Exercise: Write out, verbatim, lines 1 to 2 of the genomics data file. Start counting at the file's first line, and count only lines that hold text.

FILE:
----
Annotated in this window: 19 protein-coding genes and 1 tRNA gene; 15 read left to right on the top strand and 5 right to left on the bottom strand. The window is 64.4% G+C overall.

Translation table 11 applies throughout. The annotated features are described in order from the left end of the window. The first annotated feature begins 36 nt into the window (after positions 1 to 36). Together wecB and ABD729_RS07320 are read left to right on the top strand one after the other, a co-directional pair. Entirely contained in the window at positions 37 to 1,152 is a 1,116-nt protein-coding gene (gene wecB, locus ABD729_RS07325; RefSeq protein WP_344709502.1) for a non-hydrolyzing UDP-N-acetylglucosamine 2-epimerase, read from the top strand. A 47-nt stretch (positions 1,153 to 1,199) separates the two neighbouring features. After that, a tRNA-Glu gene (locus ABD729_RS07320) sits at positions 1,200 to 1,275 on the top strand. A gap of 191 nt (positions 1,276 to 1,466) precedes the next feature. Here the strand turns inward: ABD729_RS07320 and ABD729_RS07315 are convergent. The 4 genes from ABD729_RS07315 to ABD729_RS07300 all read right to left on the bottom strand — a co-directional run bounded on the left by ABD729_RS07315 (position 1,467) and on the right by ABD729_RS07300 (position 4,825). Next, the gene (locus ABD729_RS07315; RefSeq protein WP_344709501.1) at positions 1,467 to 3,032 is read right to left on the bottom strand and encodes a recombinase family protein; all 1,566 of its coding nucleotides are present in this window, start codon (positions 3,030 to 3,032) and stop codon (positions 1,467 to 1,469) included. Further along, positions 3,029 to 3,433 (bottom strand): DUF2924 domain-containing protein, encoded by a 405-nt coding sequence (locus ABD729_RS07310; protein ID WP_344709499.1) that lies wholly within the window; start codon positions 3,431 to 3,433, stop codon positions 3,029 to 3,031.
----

Annotated in this window: 19 protein-coding genes and 1 tRNA gene; 15 read left to right on the top strand and 5 right to left on the bottom strand. The window is 64.4% G+C overall.

Translation table 11 applies throughout. The annotated features are described in order from the left end of the window. The first annotated feature begins 36 nt into the window (after positions 1 to 36). Together wecB and ABD729_RS07320 are read left to right on the top strand one after the other, a co-directional pair. Entirely contained in the window at positions 37 to 1,152 is a 1,116-nt protein-coding gene (gene wecB, locus ABD729_RS07325; RefSeq protein WP_344709502.1) for a non-hydrolyzing UDP-N-acetylglucosamine 2-epimerase, read from the top strand. A 47-nt stretch (positions 1,153 to 1,199) separates the two neighbouring features. After that, a tRNA-Glu gene (locus ABD729_RS07320) sits at positions 1,200 to 1,275 on the top strand. A gap of 191 nt (positions 1,276 to 1,466) precedes the next feature. Here the strand turns inward: ABD729_RS07320 and ABD729_RS07315 are convergent. The 4 genes from ABD729_RS07315 to ABD729_RS07300 all read right to left on the bottom strand — a co-directional run bounded on the left by ABD729_RS07315 (position 1,467) and on the right by ABD729_RS07300 (position 4,825). Next, the gene (locus ABD729_RS07315; RefSeq protein WP_344709501.1) at positions 1,467 to 3,032 is read right to left on the bottom strand and encodes a recombinase family protein; all 1,566 of its coding nucleotides are present in this window, start codon (positions 3,030 to 3,032) and stop codon (positions 1,467 to 1,469) included. Further along, positions 3,029 to 3,433 (bottom strand): DUF2924 domain-containing protein, encoded by a 405-nt coding sequence (locus ABD729_RS07310; protein ID WP_344709499.1) that lies wholly within the window; start codon positions 3,431 to 3,433, stop codon positions 3,029 to 3,031.